Two measures to combat “zombie” and blighted properties in Riverhead were passed by the Riverhead Town Board Wednesday.
A new chapter of the town, code assigns point values to certain undesirable property conditions — ranging from from boarded-up or broken windows and doors to the presence of vermin or rodents, overgrown grass and the presence of unregistered vehicles — and when the total points on a property reaches 100, the property is determined to be blighted.
A blighted property is required to be registered at a fee of $5,000 per year for a commercial building and $2,500 a year for a residential building. The registration fee is added to the property tax bill.
An owner is given 30 days to dispute the determination that the property is blighted by submitting “proof to the contrary.” An owner may enter into a restoration agreement with the town and gain exemption from the registration fee. The agreement will require the owner to correct, on an agreed-upon timeline, the conditions that led to the town’s determination that the site was blighted. Noncompliance with the restoration agreement will result in the assessment of the registration fee.
A second code adopted by the town board yesterday creates a “Mortgage-in-Default Registry” and requires the registration of every property in some stage of foreclosure proceedings.
The mortgagee (bank or other mortgage holder) is required to register a property within 10 days of the date that the mortgagee declares a mortgage to be in default. The mortgagee must also inspect a property declared in default within 10 days of the declaration.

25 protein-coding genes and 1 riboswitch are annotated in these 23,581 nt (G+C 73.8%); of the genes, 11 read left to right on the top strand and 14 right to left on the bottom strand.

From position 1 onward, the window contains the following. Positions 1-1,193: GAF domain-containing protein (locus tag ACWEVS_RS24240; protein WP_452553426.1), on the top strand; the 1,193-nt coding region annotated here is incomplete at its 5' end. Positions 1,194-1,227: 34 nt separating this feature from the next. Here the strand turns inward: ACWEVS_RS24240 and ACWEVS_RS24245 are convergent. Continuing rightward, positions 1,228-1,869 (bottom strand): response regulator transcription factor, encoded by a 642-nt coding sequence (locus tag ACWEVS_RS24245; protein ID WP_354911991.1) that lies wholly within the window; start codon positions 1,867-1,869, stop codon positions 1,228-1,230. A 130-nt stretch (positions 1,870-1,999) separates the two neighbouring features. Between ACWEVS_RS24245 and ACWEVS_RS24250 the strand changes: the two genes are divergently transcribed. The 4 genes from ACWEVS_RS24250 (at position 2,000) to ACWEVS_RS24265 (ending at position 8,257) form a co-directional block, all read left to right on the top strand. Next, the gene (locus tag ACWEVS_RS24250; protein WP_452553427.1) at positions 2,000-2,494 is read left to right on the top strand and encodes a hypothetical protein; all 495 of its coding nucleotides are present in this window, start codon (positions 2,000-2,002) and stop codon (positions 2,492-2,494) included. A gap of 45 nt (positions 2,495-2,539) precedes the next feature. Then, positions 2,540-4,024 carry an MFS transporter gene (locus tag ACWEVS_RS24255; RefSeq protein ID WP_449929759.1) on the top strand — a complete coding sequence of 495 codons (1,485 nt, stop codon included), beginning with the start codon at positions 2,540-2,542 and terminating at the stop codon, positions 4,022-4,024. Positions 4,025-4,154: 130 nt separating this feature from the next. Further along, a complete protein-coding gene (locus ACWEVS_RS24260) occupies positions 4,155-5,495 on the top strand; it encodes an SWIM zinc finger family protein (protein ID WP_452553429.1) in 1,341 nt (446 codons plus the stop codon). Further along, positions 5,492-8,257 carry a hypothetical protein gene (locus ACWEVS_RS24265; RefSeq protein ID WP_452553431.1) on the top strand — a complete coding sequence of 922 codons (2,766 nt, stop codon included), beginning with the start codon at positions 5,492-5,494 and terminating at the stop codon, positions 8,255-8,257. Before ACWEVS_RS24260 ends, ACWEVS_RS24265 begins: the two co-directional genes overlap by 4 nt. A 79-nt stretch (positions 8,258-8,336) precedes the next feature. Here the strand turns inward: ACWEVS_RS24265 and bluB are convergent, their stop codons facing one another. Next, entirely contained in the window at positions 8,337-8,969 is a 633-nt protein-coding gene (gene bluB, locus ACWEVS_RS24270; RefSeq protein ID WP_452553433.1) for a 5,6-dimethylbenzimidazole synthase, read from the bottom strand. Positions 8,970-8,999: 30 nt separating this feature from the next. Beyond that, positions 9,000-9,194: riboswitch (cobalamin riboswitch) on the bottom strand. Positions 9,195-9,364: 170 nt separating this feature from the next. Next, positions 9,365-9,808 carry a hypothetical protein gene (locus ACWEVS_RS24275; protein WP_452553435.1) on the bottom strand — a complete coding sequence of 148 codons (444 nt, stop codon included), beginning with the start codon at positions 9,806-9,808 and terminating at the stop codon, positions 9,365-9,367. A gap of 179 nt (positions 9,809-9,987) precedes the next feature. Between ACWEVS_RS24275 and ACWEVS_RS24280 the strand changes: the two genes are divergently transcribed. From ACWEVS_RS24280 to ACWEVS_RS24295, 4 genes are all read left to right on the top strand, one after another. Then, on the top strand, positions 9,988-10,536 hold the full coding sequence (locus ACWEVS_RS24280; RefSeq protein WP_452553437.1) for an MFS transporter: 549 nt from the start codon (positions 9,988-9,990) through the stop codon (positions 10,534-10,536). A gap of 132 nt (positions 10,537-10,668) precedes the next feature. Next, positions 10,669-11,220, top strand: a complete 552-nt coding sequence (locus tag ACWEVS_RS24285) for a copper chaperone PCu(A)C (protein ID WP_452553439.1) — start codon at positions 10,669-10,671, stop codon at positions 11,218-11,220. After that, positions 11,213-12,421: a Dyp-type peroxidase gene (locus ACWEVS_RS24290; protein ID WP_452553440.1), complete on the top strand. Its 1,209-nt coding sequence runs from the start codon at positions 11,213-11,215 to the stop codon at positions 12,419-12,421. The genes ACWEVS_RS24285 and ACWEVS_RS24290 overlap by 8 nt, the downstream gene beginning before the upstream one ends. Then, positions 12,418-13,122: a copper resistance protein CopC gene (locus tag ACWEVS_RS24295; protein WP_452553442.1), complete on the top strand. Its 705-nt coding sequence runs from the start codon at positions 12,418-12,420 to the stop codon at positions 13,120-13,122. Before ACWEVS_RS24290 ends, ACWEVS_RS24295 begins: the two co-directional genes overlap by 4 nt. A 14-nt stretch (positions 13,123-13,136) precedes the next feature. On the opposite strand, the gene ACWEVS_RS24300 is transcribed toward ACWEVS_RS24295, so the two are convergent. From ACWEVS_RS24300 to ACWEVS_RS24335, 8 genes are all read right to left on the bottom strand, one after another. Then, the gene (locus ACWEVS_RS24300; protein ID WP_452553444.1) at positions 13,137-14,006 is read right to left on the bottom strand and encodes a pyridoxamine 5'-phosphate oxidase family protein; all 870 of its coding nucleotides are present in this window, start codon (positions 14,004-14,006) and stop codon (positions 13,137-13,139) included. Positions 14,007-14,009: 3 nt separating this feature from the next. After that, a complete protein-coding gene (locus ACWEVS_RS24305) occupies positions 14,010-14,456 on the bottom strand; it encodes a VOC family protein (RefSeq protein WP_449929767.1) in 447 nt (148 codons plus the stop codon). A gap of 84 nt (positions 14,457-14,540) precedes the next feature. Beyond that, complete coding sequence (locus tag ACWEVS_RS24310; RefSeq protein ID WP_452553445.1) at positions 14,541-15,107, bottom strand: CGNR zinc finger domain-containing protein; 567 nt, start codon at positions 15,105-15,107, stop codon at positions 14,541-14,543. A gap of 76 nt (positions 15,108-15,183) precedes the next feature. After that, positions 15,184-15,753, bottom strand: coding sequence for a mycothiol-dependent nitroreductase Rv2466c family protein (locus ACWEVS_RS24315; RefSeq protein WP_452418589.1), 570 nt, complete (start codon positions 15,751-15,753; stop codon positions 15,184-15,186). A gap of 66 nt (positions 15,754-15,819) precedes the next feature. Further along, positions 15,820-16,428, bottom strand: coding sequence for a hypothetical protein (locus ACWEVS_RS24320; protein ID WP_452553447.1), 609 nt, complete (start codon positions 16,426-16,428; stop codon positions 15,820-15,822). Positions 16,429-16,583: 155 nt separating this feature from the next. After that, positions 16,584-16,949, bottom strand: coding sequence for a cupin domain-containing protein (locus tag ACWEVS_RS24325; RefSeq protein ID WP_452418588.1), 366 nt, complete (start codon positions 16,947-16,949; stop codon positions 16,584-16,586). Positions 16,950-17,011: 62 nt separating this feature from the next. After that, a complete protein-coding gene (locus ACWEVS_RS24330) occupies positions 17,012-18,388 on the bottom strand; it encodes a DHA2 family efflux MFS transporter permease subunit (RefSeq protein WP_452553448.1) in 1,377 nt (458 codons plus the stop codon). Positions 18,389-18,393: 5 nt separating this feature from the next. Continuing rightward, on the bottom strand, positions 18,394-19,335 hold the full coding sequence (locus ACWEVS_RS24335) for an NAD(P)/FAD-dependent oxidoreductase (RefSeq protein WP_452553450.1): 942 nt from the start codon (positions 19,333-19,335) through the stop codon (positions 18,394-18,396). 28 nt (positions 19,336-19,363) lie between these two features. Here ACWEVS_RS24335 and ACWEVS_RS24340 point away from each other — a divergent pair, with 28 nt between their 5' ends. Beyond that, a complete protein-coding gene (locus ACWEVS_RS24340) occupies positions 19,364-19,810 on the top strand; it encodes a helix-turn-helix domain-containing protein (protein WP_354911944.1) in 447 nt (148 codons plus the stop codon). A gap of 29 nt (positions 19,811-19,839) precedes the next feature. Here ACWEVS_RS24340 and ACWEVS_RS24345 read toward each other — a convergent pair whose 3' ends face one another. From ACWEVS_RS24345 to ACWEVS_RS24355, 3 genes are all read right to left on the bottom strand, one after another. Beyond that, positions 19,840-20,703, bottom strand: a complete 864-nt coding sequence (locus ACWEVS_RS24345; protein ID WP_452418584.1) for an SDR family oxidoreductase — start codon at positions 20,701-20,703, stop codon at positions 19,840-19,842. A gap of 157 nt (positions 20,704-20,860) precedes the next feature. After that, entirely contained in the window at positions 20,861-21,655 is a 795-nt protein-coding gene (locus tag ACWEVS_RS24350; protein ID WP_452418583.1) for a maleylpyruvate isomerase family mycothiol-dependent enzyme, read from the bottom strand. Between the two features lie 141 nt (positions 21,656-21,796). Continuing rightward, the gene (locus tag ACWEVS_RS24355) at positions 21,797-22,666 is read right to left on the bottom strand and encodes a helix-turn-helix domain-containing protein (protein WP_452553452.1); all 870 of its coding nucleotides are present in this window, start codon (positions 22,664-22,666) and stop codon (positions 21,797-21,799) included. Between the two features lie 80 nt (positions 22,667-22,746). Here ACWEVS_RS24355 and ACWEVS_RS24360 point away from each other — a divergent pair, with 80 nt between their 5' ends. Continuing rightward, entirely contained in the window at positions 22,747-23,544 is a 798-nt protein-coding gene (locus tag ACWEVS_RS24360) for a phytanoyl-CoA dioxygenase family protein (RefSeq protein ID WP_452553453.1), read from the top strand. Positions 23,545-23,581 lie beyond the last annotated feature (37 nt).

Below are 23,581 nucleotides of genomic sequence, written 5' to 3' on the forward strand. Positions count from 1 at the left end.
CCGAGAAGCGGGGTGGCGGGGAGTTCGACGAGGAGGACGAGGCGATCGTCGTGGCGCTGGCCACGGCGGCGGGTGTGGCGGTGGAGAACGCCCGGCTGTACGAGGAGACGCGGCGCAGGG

The registration must state the identity of the mortgagee (bank) and mortgage servicer, with their mailing address, email address and telephone number, and also the name, address, e-mail and telephone number of a local property manager who will be responsible for the inspection, security and maintenance of the property. The registration must also state whether the property is vacant.
A semiannual nonrefundable registration fee in the amount of $200 per property is required by the code.
The code places the obligation on the mortgagee to maintain the property in good condition — free of weeds, overgrown brush, dead vegetation, trash, junk, debris, graffiti, etc. — and in a “secure manner,” i.e closed and locked doors and windows. Pools and spas must be kept in working order.
The mortgagee is also required to perform weekly inspections to verify compliance with the requirements of the code.
Failure to comply with the code is a violation punishable by a fine of not less than $250 nor more than $1,000 or a term of imprisonment for a period not to exceed 15 days, or both, for conviction of a first offense, and steeper fines for subsequent convictions within five years.